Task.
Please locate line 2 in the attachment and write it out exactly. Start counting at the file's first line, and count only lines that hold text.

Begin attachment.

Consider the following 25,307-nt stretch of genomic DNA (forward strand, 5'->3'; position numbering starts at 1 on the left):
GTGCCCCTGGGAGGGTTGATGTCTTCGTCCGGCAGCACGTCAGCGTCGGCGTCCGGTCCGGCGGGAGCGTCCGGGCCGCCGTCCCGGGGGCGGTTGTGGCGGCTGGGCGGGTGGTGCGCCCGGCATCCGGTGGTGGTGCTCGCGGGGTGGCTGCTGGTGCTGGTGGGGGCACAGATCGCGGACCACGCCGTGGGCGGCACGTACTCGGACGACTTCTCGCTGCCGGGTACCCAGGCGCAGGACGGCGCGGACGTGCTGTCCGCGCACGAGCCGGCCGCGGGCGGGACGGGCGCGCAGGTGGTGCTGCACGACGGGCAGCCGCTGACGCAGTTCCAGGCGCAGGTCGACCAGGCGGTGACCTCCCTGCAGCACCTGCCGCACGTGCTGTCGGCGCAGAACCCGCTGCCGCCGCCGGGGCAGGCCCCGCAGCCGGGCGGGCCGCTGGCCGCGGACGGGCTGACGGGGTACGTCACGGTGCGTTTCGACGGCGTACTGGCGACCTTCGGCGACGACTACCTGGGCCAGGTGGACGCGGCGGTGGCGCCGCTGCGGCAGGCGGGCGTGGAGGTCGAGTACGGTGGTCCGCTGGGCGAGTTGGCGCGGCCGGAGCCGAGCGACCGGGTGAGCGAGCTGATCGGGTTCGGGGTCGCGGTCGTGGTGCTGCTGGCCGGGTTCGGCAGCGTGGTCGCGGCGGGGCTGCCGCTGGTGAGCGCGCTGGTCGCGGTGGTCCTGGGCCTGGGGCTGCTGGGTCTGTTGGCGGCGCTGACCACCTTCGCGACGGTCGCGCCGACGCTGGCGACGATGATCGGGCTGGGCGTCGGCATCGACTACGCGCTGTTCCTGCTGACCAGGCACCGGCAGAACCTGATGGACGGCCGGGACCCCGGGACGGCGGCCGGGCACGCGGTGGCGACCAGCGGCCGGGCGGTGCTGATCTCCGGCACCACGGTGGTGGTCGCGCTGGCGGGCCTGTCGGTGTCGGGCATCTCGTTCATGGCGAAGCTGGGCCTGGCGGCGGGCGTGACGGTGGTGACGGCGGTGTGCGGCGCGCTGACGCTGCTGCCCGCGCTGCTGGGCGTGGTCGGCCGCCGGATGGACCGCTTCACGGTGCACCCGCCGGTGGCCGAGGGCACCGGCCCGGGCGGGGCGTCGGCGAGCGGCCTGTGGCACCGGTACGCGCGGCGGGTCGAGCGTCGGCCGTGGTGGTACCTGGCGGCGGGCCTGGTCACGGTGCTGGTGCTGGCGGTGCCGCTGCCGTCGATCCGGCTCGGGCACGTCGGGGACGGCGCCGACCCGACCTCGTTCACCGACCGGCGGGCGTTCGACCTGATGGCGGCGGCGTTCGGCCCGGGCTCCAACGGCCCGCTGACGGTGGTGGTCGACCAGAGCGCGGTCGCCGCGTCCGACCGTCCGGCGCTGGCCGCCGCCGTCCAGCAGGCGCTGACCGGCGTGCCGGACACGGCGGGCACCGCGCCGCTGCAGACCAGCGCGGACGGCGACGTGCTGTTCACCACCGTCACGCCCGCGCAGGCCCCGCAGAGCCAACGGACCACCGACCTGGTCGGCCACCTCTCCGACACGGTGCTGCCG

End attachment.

GTGCCCCTGGGAGGGTTGATGTCTTCGTCCGGCAGCACGTCAGCGTCGGCGTCCGGTCCGGCGGGAGCGTCCGGGCCGCCGTCCCGGGGGCGGTTGTGGCGGCTGGGCGGGTGGTGCGCCCGGCATCCGGTGGTGGTGCTCGCGGGGTGGCTGCTGGTGCTGGTGGGGGCACAGATCGCGGACCACGCCGTGGGCGGCACGTACTCGGACGACTTCTCGCTGCCGGGTACCCAGGCGCAGGACGGCGCGGACGTGCTGTCCGCGCACGAGCCGGCCGCGGGCGGGACGGGCGCGCAGGTGGTGCTGCACGACGGGCAGCCGCTGACGCAGTTCCAGGCGCAGGTCGACCAGGCGGTGACCTCCCTGCAGCACCTGCCGCACGTGCTGTCGGCGCAGAACCCGCTGCCGCCGCCGGGGCAGGCCCCGCAGCCGGGCGGGCCGCTGGCCGCGGACGGGCTGACGGGGTACGTCACGGTGCGTTTCGACGGCGTACTGGCGACCTTCGGCGACGACTACCTGGGCCAGGTGGACGCGGCGGTGGCGCCGCTGCGGCAGGCGGGCGTGGAGGTCGAGTACGGTGGTCCGCTGGGCGAGTTGGCGCGGCCGGAGCCGAGCGACCGGGTGAGCGAGCTGATCGGGTTCGGGGTCGCGGTCGTGGTGCTGCTGGCCGGGTTCGGCAGCGTGGTCGCGGCGGGGCTGCCGCTGGTGAGCGCGCTGGTCGCGGTGGTCCTGGGCCTGGGGCTGCTGGGTCTGTTGGCGGCGCTGACCACCTTCGCGACGGTCGCGCCGACGCTGGCGACGATGATCGGGCTGGGCGTCGGCATCGACTACGCGCTGTTCCTGCTGACCAGGCACCGGCAGAACCTGATGGACGGCCGGGACCCCGGGACGGCGGCCGGGCACGCGGTGGCGACCAGCGGCCGGGCGGTGCTGATCTCCGGCACCACGGTGGTGGTCGCGCTGGCGGGCCTGTCGGTGTCGGGCATCTCGTTCATGGCGAAGCTGGGCCTGGCGGCGGGCGTGACGGTGGTGACGGCGGTGTGCGGCGCGCTGACGCTGCTGCCCGCGCTGCTGGGCGTGGTCGGCCGCCGGATGGACCGCTTCACGGTGCACCCGCCGGTGGCCGAGGGCACCGGCCCGGGCGGGGCGTCGGCGAGCGGCCTGTGGCACCGGTACGCGCGGCGGGTCGAGCGTCGGCCGTGGTGGTACCTGGCGGCGGGCCTGGTCACGGTGCTGGTGCTGGCGGTGCCGCTGCCGTCGATCCGGCTCGGGCACGTCGGGGACGGCGCCGACCCGACCTCGTTCACCGACCGGCGGGCGTTCGACCTGATGGCGGCGGCGTTCGGCCCGGGCTCCAACGGCCCGCTGACGGTGGTGGTCGACCAGAGCGCGGTCGCCGCGTCCGACCGTCCGGCGCTGGCCGCCGCCGTCCAGCAGGCGCTGACCGGCGTGCCGGACACGGCGGGCACCGCGCCGCTGCAGACCAGCGCGGACGGCGACGTGCTGTTCACCACCGTCACGCCCGCGCAGGCCCCGCAGAGCCAACGGACCACCGACCTGGTCGGCCACCTCTCCGACACGGTGCTGCCG